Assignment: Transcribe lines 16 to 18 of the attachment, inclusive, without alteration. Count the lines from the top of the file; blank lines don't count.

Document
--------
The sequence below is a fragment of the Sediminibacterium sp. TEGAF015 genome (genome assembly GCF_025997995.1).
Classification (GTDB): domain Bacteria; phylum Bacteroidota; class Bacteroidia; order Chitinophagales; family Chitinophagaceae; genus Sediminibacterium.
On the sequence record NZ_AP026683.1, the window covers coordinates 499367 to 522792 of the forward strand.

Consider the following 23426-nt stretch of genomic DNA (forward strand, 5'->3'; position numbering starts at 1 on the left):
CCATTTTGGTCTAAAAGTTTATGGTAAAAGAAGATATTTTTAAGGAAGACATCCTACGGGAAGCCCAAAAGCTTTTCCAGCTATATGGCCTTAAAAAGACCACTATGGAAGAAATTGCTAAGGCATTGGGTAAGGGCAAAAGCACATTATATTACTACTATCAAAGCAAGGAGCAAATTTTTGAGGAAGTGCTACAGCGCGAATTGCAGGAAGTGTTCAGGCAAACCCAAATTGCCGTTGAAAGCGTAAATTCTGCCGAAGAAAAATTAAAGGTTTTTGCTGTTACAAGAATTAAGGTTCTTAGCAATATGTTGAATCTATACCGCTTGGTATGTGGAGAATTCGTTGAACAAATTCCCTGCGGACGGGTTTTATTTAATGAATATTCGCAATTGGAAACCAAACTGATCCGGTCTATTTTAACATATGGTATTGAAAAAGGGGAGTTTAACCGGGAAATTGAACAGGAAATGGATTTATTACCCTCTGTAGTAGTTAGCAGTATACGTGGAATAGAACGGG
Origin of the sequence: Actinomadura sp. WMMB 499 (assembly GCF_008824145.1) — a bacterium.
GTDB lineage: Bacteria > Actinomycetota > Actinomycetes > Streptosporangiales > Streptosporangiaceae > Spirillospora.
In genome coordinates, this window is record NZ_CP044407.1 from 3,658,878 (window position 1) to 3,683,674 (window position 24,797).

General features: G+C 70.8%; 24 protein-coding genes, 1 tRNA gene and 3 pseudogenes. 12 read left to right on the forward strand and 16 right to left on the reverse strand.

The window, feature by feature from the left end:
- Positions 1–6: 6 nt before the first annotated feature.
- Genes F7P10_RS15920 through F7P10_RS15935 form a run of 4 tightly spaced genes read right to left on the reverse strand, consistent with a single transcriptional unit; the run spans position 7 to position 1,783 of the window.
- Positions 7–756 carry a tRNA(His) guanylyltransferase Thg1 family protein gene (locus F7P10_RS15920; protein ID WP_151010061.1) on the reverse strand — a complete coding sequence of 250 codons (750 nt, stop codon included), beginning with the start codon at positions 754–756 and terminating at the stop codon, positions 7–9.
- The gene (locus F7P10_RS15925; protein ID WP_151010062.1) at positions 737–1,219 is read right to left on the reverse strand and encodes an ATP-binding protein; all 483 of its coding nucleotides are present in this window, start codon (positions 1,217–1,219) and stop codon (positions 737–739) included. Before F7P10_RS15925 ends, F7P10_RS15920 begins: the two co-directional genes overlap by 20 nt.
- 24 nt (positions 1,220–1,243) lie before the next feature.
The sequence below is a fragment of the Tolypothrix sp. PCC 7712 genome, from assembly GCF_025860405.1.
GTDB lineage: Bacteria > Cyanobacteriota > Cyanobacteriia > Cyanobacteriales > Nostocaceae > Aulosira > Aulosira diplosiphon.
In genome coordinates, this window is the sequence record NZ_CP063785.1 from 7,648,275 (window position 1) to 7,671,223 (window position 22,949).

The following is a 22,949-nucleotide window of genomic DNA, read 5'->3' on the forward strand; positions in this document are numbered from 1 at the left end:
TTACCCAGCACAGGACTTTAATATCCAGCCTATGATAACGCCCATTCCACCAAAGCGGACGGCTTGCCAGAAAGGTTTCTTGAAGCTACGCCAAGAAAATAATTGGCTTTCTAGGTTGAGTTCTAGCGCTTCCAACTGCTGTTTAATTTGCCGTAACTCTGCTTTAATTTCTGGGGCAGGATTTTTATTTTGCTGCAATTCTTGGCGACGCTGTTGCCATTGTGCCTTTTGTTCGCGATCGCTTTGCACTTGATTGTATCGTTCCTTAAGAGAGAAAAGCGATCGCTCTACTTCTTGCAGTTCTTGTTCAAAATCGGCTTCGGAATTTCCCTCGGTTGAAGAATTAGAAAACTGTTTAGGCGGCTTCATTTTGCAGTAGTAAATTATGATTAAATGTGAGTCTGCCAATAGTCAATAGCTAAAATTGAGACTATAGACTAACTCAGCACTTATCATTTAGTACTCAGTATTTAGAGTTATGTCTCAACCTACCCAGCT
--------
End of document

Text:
The sequence below is a fragment of the Tolypothrix sp. PCC 7712 genome, from assembly GCF_025860405.1.
GTDB lineage: Bacteria > Cyanobacteriota > Cyanobacteriia > Cyanobacteriales > Nostocaceae > Aulosira > Aulosira diplosiphon.
In genome coordinates, this window is the sequence record NZ_CP063785.1 from 7,648,275 (window position 1) to 7,671,223 (window position 22,949).